Friday, November 24, 2017

Weather and Ski Tidbits for Thanksgiving Weekend

The weather this Thanksgiving weekend has been and will be completely outrageous based on climatological standards.

The mean temperature at the Salt Lake City Airport on Wednesday and Thursday was 55.8ºF.  If that number holds for through Sunday, it would be more than 5ºF warmer than any Nov 22–26 period on record.  

Source: NOAA Regional Climate Centers
With three days to go, you could say I'm cherry picking, but the low last night was about 44 (won't know officially until 11 AM), the National Weather Service forecast high for today is 60, and the numbers for Saturday and Sunday are 40/63 and 44/67.  Those would give an average temperature for the period of 54.1, still blowing away any comparable period on record and likely representing the warmest Thanksgiving in Salt Lake history (I haven't bothered doing calculations for the variable thanksgiving dates, so that's really only a guess). 

With this recent string of warm weather, I thought we might be back on pace for hottest year on record, but we still lag behind 2015, 2016, and 2012.  

Source: NOAA Regional Climate Centers
After the big storm last week, I believe it's been a net loss of snowpack in the mountains on all aspects below 8500 feet and those facing south or west even above that altitude.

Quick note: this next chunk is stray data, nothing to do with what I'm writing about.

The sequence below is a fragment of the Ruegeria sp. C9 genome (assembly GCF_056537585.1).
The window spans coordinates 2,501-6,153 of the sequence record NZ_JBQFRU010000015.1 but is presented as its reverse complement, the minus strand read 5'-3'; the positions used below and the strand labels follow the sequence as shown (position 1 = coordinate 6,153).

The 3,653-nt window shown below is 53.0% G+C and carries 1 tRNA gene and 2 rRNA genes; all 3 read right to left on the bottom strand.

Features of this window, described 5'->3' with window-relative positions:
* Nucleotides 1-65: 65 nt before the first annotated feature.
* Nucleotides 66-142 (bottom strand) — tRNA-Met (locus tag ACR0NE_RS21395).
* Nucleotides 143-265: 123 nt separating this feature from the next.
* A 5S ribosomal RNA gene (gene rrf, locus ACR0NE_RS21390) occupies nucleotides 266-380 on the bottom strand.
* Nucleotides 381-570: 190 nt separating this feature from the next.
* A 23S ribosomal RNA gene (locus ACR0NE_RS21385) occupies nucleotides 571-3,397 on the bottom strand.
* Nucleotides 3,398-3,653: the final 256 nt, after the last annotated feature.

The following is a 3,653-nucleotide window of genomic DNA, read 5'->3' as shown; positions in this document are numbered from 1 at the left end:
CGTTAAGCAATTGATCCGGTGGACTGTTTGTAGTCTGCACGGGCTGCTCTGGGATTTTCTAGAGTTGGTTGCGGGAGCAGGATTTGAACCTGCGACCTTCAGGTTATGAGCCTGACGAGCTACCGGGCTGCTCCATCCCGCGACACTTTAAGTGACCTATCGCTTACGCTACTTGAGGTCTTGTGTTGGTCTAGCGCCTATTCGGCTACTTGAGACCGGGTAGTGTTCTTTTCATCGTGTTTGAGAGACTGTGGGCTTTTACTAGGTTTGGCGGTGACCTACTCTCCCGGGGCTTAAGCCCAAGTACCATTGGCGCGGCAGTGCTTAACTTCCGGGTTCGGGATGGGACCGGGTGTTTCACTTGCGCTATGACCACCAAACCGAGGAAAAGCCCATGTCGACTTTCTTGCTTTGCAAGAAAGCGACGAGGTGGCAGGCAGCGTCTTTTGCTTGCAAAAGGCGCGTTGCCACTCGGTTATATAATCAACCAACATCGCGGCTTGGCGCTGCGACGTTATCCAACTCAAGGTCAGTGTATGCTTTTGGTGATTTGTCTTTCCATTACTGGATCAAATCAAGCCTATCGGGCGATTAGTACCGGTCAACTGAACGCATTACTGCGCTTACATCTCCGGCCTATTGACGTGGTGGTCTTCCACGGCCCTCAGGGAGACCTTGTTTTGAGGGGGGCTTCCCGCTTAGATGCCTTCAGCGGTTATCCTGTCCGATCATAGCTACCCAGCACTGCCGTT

I've always wondered what the worst possible conditions that a ski area would operate under are in Utah and Snowbird may be setting the mark this weekend [Addendum at 4:50 PM Friday 24 Nov: Snowbird has suspended skiing operations until cold weather returns].  I've always considered Big Emma, even when covered adequately with snow, tho be the most terrifying run at Snowbird due to its frequently icy conditions and the density and diversity of skiers.  I'd rather ski Pipeline any day of the week.  Yesterday, it must have been truly terrifying with a narrow white ribbon of death bisecting it.  

Thankfully, Alta showed constraint and even opened for uphill skiing.  

We did a quick ascent to burn off calories for Thanksgiving turkey.  

The snowpack is thin, but solid.  They had groomed from a bit below the angle station down through corkscrew.

For the most part, it was bone rattlers rather than chin ticklers, but it was skiing.  Those going up after us would probably have gotten some softening corn.  

Our next hope for snow is Monday and Monday night.  Still seeing a lot of spread in the NAEFS ensemble.  

We need a storm not just for skiing, but also for our storm-chasing efforts with the Doppler on Wheels.  Please come through Mother Nature!

1 comment:

  1. After Monday's storm/showers, any possibility of a pattern change late next week? Thanks Jim for all of your reports (I follow them religiously). Keeping the faith right now that we soon are going to have too much snow than we know what to do with.